Fri Jan 09, 2004 5:36 pm
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Post Chapter 1: Enter Feelings
With regards to the biological origin of spirituality.

I remember seeing a documentary about religious experience and temporal lobe epilepsy.
It was postulated that many historical "spiritual leaders" who have claimed to have "visions" in fact suffered from temporal lobe epilepsy.

They found that by stimulating the temporal lobes on test subjects they could give that person a feeling of a "mystical presence", but it didn't work for everybody, about 4/5 if I remember correctly.

Richard Dawkins (everyone's favourite militant atheist!), volunteered to try it out, but was among the 1/5 that the experiment failed on.

This leads me to believe that there is indeed at least some biological link to holding irrational beliefs.
Some people have an in-built disposition towards having these kind of feelings ("I could feel God's presence"), which in turn would make them more likely to hold religious beliefs, despite their intellect and otherwise rationality.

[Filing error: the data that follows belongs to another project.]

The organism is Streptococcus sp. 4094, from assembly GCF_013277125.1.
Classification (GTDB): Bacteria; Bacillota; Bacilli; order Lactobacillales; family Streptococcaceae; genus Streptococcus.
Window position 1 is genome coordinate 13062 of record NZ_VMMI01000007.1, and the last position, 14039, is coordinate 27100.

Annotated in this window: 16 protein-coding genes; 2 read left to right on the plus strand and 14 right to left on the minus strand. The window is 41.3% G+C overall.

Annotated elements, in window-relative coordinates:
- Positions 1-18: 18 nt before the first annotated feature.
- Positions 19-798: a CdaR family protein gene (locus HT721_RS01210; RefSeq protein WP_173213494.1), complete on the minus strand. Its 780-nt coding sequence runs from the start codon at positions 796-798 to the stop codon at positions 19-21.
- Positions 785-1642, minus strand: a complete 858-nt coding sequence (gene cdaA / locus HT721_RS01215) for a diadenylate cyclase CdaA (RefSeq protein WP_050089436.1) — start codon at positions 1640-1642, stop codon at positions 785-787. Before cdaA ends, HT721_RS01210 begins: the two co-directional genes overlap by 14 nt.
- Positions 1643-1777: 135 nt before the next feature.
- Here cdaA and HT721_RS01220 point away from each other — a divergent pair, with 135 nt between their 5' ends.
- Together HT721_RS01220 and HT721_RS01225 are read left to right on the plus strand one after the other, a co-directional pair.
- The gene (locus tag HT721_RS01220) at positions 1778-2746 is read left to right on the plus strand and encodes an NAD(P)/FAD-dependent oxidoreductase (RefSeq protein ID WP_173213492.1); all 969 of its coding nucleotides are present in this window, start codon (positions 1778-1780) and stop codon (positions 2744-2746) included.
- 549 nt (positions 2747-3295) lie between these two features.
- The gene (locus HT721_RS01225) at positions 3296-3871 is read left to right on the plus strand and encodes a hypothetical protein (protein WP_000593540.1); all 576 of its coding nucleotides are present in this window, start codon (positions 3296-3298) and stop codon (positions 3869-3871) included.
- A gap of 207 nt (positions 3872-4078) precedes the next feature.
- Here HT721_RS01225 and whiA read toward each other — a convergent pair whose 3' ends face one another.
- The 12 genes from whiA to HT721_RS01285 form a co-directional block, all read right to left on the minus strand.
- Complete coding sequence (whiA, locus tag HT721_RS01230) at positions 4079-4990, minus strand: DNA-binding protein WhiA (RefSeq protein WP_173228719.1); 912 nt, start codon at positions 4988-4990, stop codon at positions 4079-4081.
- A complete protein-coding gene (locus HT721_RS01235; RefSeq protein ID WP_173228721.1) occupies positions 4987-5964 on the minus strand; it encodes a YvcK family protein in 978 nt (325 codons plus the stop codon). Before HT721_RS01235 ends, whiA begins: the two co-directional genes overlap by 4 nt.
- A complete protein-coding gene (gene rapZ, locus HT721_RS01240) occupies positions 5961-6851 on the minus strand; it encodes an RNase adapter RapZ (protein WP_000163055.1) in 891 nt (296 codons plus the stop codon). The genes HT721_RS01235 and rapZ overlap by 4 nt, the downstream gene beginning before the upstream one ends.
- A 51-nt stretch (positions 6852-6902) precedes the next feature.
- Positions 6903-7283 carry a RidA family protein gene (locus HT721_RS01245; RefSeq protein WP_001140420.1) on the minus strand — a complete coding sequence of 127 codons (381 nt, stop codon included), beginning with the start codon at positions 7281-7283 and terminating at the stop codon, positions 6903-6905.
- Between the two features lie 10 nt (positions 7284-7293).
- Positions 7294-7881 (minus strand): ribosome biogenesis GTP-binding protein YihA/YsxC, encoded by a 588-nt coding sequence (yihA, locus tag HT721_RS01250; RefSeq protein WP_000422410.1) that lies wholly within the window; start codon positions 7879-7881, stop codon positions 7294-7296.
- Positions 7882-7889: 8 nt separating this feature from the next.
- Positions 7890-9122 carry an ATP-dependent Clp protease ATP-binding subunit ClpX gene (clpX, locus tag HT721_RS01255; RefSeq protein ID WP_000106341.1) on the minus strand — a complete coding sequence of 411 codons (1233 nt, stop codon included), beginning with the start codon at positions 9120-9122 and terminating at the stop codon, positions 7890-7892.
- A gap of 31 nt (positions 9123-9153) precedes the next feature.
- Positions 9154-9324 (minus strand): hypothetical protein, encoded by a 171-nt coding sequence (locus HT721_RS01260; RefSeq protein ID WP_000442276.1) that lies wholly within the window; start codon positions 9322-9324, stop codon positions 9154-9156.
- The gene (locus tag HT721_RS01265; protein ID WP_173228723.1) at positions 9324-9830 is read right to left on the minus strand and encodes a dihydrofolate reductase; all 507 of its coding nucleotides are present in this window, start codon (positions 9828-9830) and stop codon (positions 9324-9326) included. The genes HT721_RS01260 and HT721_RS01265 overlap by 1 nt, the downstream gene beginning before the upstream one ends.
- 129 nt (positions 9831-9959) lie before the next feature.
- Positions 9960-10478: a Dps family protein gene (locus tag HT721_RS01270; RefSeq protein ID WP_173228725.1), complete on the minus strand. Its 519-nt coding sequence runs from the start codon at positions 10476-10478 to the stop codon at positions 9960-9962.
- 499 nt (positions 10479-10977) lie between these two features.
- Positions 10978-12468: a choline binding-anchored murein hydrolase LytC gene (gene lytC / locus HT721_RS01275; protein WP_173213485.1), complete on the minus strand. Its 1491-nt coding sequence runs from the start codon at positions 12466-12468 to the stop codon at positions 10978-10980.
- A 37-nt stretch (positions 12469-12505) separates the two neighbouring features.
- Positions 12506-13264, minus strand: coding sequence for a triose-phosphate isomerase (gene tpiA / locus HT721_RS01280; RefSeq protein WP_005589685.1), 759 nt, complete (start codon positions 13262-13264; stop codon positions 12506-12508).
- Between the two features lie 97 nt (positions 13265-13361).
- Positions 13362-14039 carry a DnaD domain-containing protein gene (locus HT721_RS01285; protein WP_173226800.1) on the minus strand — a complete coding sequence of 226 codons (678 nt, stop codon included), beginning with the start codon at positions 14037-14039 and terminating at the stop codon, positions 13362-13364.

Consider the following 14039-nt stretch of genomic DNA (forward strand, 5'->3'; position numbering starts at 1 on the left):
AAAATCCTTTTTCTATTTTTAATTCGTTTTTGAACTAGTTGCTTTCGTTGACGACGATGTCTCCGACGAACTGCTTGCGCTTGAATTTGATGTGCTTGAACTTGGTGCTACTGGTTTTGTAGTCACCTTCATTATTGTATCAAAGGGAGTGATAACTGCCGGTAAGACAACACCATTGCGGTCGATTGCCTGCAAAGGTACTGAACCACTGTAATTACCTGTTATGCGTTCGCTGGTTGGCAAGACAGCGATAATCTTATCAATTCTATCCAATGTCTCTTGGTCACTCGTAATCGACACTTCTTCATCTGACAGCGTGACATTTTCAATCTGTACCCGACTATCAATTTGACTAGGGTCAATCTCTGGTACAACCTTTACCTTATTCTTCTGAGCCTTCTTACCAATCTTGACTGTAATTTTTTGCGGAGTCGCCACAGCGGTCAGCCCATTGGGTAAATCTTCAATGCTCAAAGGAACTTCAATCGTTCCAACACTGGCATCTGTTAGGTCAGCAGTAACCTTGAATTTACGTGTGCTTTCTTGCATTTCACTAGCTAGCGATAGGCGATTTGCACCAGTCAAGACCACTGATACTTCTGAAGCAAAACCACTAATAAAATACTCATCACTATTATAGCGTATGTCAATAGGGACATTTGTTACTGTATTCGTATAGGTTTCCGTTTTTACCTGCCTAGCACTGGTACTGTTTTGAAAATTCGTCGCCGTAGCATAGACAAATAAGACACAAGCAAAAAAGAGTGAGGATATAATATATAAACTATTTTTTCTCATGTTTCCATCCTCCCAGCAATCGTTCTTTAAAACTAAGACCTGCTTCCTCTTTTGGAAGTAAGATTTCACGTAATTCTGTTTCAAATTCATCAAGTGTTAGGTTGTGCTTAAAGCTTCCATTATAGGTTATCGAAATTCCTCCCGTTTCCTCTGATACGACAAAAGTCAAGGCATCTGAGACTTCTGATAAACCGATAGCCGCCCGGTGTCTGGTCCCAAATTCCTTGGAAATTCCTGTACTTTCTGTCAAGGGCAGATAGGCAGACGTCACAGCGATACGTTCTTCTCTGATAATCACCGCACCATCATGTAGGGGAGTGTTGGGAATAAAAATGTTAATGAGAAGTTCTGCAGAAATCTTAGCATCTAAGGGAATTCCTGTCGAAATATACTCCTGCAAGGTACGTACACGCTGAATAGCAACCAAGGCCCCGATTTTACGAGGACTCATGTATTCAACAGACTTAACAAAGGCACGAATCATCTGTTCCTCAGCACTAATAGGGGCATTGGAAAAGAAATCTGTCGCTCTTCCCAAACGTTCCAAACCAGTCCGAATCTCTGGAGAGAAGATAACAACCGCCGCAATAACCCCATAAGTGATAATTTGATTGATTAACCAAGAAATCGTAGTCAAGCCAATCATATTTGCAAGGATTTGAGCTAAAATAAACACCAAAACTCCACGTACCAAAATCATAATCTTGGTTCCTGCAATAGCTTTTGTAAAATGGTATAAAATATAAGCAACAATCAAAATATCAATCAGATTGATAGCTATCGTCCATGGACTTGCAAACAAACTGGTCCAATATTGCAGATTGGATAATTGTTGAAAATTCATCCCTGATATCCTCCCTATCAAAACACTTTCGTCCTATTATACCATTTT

Note, I am not saying that every theist suffers from temporal lobe epilepsy, that would only be in the most extreme circumstances, I am merely saying that some people are born with a biological disposition towards having these mystical feelings.

The question that still remains however is Why? What evolutionary advantage is there to having such a feature in the brain? Perhaps a defence mechanism against the overwhelming despair of being an insignificant mortal being all alone in the great big universe?




Mon Jan 12, 2004 4:25 pm
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Post Re: Chapter 1: Enter Feelings
CSflim

We may have seen the same documentary, as I too recall a similar theory. Maybe Damasio hits on this subject deeper into the book.

I think many of the spiritual leaders from the past and present that claim to have had visions are liars. Yes, there are undoubtedly those that genuinely believe, but there are probably a great percentage that are perpetrating a fraud...and justifying or rationalizing it by telling themselves that they are doing more good than harm.